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    Quote Originally Posted by dwillis45 View Post
    Do you really have the choice of the master bedroom? Where will you sleep?
    LOL. My bedroom is on the second floor. The former master bedroom, now split into two small bedrooms and a walk-in closet is on the other side of the second floor. The 9x11 music room is one of those bedrooms. The room downstairs became the master bedroom by virtue of being my parents' room.

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    Quote Originally Posted by dwillis45 View Post
    When choosing rooms, I find this to be helpful

    amroc - THE Room Mode Calculator

    It will tell you how close to ideal your room is. Plug in the numbers and see where it lies on the Bolt area graphic. Then look at the Bonello bar graph to see how the modes are distributed. And the first graph will show room modes by frequency and strength. The page also provides a list of the actual modes. Pay particular attention to the axial modes. They tend to be the worst.

    All this taken together will give you a quick idea of how the rooms compare in theory. Big is usually better but it can also depend on the shape.
    weird, I clicked on the link and nothing but greek, sumerian, nordic runes and hieroglyphics showed up. You would have thought they'd at least use English words

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    Quote Originally Posted by bluesfordan View Post
    weird, I clicked on the link and nothing but greek, sumerian, nordic runes and hieroglyphics showed up. You would have thought they'd at least use English words
    It seems complicated at first but you have to dig in a little. Although both the Bonello and Bolt area graphics come with a little explanation. I'd use those to get a quick idea of what you are facing. You don't have to know what they mean, just whether your room makes them look pretty.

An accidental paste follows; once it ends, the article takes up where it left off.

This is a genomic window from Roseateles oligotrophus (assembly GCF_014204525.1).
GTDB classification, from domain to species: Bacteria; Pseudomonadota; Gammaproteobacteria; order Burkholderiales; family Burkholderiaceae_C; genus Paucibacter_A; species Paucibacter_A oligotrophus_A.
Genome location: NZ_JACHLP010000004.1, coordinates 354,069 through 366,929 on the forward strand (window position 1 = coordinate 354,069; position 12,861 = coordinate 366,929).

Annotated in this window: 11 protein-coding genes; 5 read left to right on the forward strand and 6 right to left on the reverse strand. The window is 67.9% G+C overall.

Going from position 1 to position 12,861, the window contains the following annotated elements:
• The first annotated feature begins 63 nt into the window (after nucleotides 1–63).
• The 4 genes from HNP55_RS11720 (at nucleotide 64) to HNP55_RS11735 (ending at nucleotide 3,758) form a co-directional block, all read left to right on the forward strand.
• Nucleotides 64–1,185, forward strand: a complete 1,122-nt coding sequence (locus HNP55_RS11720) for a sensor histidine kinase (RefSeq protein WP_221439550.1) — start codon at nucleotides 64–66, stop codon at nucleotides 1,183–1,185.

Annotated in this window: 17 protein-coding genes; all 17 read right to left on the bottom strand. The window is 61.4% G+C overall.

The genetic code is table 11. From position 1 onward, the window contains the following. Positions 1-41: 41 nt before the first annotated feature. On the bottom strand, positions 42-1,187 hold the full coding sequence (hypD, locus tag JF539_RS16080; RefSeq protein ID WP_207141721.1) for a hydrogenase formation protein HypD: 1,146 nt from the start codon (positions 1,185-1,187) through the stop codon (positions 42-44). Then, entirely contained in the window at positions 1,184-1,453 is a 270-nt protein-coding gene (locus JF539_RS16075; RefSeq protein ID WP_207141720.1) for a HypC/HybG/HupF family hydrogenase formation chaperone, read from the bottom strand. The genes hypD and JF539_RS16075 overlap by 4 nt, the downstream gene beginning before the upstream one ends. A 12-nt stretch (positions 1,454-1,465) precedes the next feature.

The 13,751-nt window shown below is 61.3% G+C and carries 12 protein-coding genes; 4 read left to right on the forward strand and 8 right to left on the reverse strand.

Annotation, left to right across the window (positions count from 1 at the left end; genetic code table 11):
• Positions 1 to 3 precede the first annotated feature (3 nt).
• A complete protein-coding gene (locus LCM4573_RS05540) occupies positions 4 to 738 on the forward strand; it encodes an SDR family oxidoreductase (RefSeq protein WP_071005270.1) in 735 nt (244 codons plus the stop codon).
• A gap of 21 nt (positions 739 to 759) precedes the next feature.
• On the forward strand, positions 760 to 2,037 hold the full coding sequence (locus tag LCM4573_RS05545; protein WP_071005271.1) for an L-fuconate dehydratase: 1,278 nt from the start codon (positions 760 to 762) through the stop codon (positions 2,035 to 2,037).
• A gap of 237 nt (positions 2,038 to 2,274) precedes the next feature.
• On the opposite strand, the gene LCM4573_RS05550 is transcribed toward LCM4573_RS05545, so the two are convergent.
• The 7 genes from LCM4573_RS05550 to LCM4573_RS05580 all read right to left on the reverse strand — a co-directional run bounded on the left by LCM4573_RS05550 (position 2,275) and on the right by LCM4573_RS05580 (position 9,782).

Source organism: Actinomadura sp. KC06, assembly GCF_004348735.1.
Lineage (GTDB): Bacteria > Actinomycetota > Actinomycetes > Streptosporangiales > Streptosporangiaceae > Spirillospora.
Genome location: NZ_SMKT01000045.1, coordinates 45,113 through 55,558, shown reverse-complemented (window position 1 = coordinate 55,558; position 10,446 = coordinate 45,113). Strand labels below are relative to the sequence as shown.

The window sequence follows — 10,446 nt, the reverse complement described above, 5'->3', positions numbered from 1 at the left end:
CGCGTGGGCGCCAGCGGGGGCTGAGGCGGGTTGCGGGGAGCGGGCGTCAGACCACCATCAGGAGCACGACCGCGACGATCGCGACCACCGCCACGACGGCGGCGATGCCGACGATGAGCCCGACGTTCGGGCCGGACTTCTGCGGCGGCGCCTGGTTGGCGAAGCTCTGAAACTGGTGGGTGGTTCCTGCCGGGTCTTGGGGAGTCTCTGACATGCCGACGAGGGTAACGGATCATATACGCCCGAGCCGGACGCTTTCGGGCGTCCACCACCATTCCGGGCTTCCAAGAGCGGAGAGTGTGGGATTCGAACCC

The room modes are relative. All rooms have sound and modes. It's really a question of how many you are likely to face and whether they are stacked on top of one another.

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    Neither room is horrible (using the calculator) but the bigger room is going to be better for mixing IMO. For recording, it depends on how you'll use it. All those modes and stuff really matter when you're trying to use your ears, and in most rooms we HRs have to use, close micing removes a lot of the room influence, though it can confuse things if you're trying to decide if the mic placement is working, i.e., when you listen to the track.

    If you can set the desk so your monitors and treatment of early reflections give you a good listening point, that would be my main criteria.

    Unless there's a ton of noise entering the room from the rest of the house, you can probably leave that corner door open (experiment with how much) for mixing - it's kind of an infinite bass trap at that point. It's what I do, anyway.

    I wouldn't remove the fan unless it's really in the way of installing some cloud treatment, and those don't have to be super thick (IMO). I left the fan in my little room just so I can clear out the stuffiness if I have to keep it closed up in the summer for any length of time - it's never on when recording or mixing, of course.
    "... I know in the mornin' that it's gonna be good
    when I stick out my elbows and they don't bump wood." - Bill Kirchen